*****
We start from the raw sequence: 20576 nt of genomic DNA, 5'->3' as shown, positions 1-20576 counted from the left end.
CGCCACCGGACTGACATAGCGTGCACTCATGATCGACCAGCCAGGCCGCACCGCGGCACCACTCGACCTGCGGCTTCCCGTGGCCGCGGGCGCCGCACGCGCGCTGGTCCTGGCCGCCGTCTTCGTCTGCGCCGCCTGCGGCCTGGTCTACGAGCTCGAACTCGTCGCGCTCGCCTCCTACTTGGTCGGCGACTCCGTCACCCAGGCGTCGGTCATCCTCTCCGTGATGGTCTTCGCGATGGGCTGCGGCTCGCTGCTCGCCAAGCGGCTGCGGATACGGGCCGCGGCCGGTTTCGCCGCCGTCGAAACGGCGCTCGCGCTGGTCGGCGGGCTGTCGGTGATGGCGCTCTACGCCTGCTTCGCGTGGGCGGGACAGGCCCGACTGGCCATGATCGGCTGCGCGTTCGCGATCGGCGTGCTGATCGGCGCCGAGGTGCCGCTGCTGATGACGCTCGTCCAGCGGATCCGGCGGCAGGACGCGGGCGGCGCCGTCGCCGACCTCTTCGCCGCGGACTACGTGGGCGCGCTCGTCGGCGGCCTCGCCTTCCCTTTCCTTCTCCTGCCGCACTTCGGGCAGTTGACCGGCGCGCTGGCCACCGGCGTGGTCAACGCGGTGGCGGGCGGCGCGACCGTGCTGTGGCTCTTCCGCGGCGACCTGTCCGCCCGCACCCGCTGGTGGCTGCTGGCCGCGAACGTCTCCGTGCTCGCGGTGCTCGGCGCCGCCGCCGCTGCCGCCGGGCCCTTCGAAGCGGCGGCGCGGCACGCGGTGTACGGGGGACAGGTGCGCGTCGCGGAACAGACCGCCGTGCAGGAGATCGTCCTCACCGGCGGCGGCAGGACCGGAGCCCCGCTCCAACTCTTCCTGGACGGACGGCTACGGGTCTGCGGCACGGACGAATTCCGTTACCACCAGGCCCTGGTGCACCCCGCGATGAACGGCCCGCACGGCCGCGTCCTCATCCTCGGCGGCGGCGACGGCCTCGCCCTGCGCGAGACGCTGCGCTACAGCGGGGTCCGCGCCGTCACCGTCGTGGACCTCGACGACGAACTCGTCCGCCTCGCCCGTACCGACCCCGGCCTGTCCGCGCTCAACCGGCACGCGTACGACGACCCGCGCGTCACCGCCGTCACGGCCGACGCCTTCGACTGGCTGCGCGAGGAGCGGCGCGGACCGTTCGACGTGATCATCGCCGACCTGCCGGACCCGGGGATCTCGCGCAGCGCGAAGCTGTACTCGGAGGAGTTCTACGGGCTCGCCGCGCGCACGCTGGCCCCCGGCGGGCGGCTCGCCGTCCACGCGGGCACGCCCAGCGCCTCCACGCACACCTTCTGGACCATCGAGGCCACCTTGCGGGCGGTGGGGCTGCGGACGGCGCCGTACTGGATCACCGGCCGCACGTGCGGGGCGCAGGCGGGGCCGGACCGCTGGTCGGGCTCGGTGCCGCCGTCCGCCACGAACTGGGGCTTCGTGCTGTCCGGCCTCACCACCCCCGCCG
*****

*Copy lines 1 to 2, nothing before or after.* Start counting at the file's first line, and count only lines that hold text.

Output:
We start from the raw sequence: 20576 nt of genomic DNA, 5'->3' as shown, positions 1-20576 counted from the left end.
CGCCACCGGACTGACATAGCGTGCACTCATGATCGACCAGCCAGGCCGCACCGCGGCACCACTCGACCTGCGGCTTCCCGTGGCCGCGGGCGCCGCACGCGCGCTGGTCCTGGCCGCCGTCTTCGTCTGCGCCGCCTGCGGCCTGGTCTACGAGCTCGAACTCGTCGCGCTCGCCTCCTACTTGGTCGGCGACTCCGTCACCCAGGCGTCGGTCATCCTCTCCGTGATGGTCTTCGCGATGGGCTGCGGCTCGCTGCTCGCCAAGCGGCTGCGGATACGGGCCGCGGCCGGTTTCGCCGCCGTCGAAACGGCGCTCGCGCTGGTCGGCGGGCTGTCGGTGATGGCGCTCTACGCCTGCTTCGCGTGGGCGGGACAGGCCCGACTGGCCATGATCGGCTGCGCGTTCGCGATCGGCGTGCTGATCGGCGCCGAGGTGCCGCTGCTGATGACGCTCGTCCAGCGGATCCGGCGGCAGGACGCGGGCGGCGCCGTCGCCGACCTCTTCGCCGCGGACTACGTGGGCGCGCTCGTCGGCGGCCTCGCCTTCCCTTTCCTTCTCCTGCCGCACTTCGGGCAGTTGACCGGCGCGCTGGCCACCGGCGTGGTCAACGCGGTGGCGGGCGGCGCGACCGTGCTGTGGCTCTTCCGCGGCGACCTGTCCGCCCGCACCCGCTGGTGGCTGCTGGCCGCGAACGTCTCCGTGCTCGCGGTGCTCGGCGCCGCCGCCGCTGCCGCCGGGCCCTTCGAAGCGGCGGCGCGGCACGCGGTGTACGGGGGACAGGTGCGCGTCGCGGAACAGACCGCCGTGCAGGAGATCGTCCTCACCGGCGGCGGCAGGACCGGAGCCCCGCTCCAACTCTTCCTGGACGGACGGCTACGGGTCTGCGGCACGGACGAATTCCGTTACCACCAGGCCCTGGTGCACCCCGCGATGAACGGCCCGCACGGCCGCGTCCTCATCCTCGGCGGCGGCGACGGCCTCGCCCTGCGCGAGACGCTGCGCTACAGCGGGGTCCGCGCCGTCACCGTCGTGGACCTCGACGACGAACTCGTCCGCCTCGCCCGTACCGACCCCGGCCTGTCCGCGCTCAACCGGCACGCGTACGACGACCCGCGCGTCACCGCCGTCACGGCCGACGCCTTCGACTGGCTGCGCGAGGAGCGGCGCGGACCGTTCGACGTGATCATCGCCGACCTGCCGGACCCGGGGATCTCGCGCAGCGCGAAGCTGTACTCGGAGGAGTTCTACGGGCTCGCCGCGCGCACGCTGGCCCCCGGCGGGCGGCTCGCCGTCCACGCGGGCACGCCCAGCGCCTCCACGCACACCTTCTGGACCATCGAGGCCACCTTGCGGGCGGTGGGGCTGCGGACGGCGCCGTACTGGATCACCGGCCGCACGTGCGGGGCGCAGGCGGGGCCGGACCGCTGGTCGGGCTCGGTGCCGCCGTCCGCCACGAACTGGGGCTTCGTGCTGTCCGGCCTCACCACCCCCGCCG